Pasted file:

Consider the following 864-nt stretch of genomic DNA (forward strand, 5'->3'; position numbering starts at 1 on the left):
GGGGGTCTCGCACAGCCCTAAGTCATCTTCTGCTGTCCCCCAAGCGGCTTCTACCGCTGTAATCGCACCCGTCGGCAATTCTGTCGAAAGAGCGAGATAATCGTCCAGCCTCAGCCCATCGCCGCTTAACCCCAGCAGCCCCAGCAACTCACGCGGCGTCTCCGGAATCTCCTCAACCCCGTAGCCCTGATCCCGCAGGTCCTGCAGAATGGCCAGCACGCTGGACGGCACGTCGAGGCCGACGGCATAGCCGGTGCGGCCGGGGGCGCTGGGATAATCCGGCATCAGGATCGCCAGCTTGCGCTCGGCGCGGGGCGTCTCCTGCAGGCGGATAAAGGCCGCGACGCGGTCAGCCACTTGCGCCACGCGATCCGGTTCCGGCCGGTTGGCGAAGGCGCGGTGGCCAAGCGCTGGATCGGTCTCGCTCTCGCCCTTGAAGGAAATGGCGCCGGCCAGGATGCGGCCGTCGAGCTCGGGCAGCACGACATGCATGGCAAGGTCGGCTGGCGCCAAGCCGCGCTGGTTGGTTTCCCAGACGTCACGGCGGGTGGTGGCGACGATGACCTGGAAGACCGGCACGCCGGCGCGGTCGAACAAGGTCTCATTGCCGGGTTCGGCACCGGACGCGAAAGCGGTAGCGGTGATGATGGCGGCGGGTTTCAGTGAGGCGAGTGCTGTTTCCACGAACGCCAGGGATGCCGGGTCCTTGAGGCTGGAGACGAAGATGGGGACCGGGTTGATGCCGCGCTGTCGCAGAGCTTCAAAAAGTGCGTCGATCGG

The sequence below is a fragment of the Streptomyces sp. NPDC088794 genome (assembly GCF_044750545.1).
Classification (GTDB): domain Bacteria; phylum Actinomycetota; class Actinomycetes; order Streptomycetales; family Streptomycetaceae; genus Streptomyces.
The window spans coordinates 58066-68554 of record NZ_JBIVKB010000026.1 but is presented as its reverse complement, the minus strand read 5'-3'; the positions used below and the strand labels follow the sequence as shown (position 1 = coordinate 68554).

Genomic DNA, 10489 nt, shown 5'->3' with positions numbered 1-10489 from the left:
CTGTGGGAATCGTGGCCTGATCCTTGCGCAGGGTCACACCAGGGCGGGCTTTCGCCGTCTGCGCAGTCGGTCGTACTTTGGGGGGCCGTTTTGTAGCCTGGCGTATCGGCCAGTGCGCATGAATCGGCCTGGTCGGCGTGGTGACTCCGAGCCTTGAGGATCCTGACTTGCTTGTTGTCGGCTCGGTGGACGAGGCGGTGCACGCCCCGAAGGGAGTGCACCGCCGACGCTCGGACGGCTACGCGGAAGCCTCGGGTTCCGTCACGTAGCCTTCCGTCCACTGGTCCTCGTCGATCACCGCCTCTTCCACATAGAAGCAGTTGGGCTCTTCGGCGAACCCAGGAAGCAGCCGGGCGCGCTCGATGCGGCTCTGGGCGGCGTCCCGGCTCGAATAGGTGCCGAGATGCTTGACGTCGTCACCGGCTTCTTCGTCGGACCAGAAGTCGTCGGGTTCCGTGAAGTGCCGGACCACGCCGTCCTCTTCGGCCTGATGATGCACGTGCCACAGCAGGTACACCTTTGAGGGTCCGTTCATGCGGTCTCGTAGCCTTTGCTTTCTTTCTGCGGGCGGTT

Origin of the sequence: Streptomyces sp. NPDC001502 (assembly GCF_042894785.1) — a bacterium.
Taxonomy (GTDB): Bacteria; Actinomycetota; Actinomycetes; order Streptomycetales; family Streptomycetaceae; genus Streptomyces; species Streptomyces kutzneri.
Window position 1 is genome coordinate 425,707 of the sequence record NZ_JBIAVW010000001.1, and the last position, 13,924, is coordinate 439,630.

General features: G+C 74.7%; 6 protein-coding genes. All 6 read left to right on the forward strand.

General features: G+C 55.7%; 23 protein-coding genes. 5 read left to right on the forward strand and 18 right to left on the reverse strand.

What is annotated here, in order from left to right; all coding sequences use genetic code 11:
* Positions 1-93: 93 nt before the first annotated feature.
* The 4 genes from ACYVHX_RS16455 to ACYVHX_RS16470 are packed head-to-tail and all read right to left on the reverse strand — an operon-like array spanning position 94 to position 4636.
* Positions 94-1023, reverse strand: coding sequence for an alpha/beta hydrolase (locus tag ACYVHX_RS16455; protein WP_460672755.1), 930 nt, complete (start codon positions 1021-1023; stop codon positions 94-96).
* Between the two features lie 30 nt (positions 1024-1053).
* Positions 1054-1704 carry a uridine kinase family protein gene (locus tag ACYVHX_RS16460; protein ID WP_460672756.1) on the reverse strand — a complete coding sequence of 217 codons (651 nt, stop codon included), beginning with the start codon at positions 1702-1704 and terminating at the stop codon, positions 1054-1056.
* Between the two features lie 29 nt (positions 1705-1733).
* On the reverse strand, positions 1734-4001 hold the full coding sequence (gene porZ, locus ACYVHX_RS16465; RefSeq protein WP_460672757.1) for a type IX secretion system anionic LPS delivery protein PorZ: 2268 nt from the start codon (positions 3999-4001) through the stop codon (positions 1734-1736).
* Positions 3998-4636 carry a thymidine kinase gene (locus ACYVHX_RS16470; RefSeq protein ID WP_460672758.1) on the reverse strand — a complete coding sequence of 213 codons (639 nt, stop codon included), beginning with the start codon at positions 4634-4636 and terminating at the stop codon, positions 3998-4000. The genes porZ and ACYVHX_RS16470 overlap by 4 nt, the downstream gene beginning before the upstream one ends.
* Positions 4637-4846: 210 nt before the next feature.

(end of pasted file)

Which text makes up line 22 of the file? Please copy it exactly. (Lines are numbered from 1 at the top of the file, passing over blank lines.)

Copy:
* Positions 4637-4846: 210 nt before the next feature.